Gov. Pat McCrory's claim to be a regular attendee at Moral Monday protests raised a lot of eyebrows.
"I go out in the crowd all of the time," he told a reporter from the Wilson Times who asked if he ever mingled with the protesters. "Frankly, yesterday I went out and talked to several of them and they were not very respectful. They did not represent the majority of those who call themselves 'moral' by cussing me out but that's the way things go sometimes."
Last week, I traveled to Raleigh to attend the protests for the first time. I saw what looked like thousands people of all ages, colors and backgrounds. But one person I did not see was Pat McCrory. I'm not alone. Apparently, no one in the media-heavy crowd had ever seen McCrory and his entourage mingling with the protestors that day, let alone "all the time."
After his claim was openly questioned and widely mocked on the Internet, McCrory's spokeswoman, Kim Genardo, backpedaled for the governor. "Every day he walks to and from work, to meetings in government buildings, and throughout the city of Raleigh. When possible, the governor will stop and chat with the people of North Carolina."
The interview was taped. The reporter clearly specified "Moral Monday." If he wasn't lying, why would he refer to the "people of North Carolina" as disrespectful? And how likely is it that people uninvolved with Moral Monday approach the sitting governor - undoubtedly always accompanied by a large entourage - and cuss him out? He lied, and he got caught.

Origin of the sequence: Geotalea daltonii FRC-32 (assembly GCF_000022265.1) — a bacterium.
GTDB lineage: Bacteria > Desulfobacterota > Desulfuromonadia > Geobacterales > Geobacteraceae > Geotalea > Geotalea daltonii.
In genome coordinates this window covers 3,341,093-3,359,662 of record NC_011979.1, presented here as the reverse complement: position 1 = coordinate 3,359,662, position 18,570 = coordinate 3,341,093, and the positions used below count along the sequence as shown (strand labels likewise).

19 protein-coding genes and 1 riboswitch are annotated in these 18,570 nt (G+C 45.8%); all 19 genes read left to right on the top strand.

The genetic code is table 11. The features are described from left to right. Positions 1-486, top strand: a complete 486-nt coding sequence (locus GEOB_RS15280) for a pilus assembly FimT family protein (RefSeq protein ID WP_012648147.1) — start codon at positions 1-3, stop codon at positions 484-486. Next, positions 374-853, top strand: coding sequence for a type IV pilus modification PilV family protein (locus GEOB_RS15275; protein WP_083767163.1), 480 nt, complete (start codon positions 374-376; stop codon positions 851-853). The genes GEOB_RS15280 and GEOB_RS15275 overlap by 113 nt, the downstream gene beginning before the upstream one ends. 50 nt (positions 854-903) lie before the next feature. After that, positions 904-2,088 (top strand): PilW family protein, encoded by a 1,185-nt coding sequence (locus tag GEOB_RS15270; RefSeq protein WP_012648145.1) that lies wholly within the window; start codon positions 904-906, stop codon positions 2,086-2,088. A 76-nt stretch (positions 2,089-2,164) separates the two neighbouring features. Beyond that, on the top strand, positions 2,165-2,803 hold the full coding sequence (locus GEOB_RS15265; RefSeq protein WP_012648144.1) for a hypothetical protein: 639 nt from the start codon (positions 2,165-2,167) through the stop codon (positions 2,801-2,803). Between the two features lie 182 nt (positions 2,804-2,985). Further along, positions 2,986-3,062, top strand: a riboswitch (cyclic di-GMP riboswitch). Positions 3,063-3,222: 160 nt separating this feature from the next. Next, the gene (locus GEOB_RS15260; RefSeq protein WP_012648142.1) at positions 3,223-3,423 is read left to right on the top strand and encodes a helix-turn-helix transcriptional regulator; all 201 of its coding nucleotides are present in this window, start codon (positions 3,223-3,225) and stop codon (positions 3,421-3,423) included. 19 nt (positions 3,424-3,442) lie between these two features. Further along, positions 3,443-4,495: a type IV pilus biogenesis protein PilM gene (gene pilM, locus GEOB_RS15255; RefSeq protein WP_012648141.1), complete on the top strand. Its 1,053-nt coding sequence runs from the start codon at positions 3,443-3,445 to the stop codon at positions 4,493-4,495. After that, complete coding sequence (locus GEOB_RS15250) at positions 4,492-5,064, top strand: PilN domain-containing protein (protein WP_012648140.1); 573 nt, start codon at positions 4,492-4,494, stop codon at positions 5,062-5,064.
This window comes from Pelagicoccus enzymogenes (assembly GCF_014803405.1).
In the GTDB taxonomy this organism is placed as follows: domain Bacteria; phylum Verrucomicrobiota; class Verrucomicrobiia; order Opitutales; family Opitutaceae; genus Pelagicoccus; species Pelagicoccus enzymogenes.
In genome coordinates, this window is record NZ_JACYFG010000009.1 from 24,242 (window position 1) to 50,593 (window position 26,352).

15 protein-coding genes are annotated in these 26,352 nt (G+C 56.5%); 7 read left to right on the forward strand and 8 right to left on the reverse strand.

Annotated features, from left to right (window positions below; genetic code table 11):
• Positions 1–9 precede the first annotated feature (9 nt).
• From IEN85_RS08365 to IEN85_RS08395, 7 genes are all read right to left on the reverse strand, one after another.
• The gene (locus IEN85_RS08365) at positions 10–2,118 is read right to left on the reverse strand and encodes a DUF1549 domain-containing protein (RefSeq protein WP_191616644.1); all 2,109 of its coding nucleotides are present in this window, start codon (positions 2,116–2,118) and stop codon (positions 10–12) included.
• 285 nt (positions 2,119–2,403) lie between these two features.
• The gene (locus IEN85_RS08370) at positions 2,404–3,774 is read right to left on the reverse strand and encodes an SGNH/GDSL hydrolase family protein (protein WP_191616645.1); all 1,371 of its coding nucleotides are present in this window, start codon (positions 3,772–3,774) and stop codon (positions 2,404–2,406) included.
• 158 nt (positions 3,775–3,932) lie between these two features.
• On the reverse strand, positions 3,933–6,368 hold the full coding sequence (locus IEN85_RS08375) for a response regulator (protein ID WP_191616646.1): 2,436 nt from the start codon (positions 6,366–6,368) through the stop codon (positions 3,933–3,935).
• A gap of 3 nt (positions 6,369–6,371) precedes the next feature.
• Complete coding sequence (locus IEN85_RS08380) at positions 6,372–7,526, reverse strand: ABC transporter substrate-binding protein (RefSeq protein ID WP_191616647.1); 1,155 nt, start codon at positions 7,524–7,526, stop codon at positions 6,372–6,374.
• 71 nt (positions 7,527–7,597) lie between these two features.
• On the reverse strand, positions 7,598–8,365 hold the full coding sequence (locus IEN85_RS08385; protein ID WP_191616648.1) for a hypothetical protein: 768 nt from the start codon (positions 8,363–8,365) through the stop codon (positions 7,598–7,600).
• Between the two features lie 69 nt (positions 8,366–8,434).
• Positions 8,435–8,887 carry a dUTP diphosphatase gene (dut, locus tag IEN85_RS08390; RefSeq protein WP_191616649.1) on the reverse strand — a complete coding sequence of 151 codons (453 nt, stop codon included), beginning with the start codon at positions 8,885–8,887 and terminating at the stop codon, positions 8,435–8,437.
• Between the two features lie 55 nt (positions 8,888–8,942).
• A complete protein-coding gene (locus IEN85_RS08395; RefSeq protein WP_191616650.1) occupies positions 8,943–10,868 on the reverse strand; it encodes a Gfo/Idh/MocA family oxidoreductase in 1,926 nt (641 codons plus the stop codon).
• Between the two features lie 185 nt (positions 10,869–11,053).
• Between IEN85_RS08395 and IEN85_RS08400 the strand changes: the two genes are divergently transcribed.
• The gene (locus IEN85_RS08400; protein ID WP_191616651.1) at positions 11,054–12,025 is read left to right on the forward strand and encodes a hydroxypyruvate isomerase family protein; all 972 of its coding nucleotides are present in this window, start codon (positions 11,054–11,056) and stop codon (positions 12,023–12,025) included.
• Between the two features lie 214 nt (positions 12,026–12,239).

What's particularly rich about his statement is that the governor holds himself as the arbiter of morality. This, the man who blocked hundreds of thousands of poor people from free medical care, cut unemployment benefits for 70,000 North Carolinians, salivated to restart executions, wants to cut teacher pay and raise taxes on 80 percent of residents to give a tax cut to the rich.
This isn't the first misstep he's had with the media and Moral Monday. A few weeks ago, he labeled the protesters "mostly white, angry, aged former hippies," as if there's something wrong with that. He also called them "outsiders." Given his rush to return the to the "halcyon" days of the Jim Crow era, I'm surprised the governor didn't add the word "agitators."
Delette Nycum was my great-grandmother.
Goddamn this town is a drag.
His voice just creeps me out. That is all.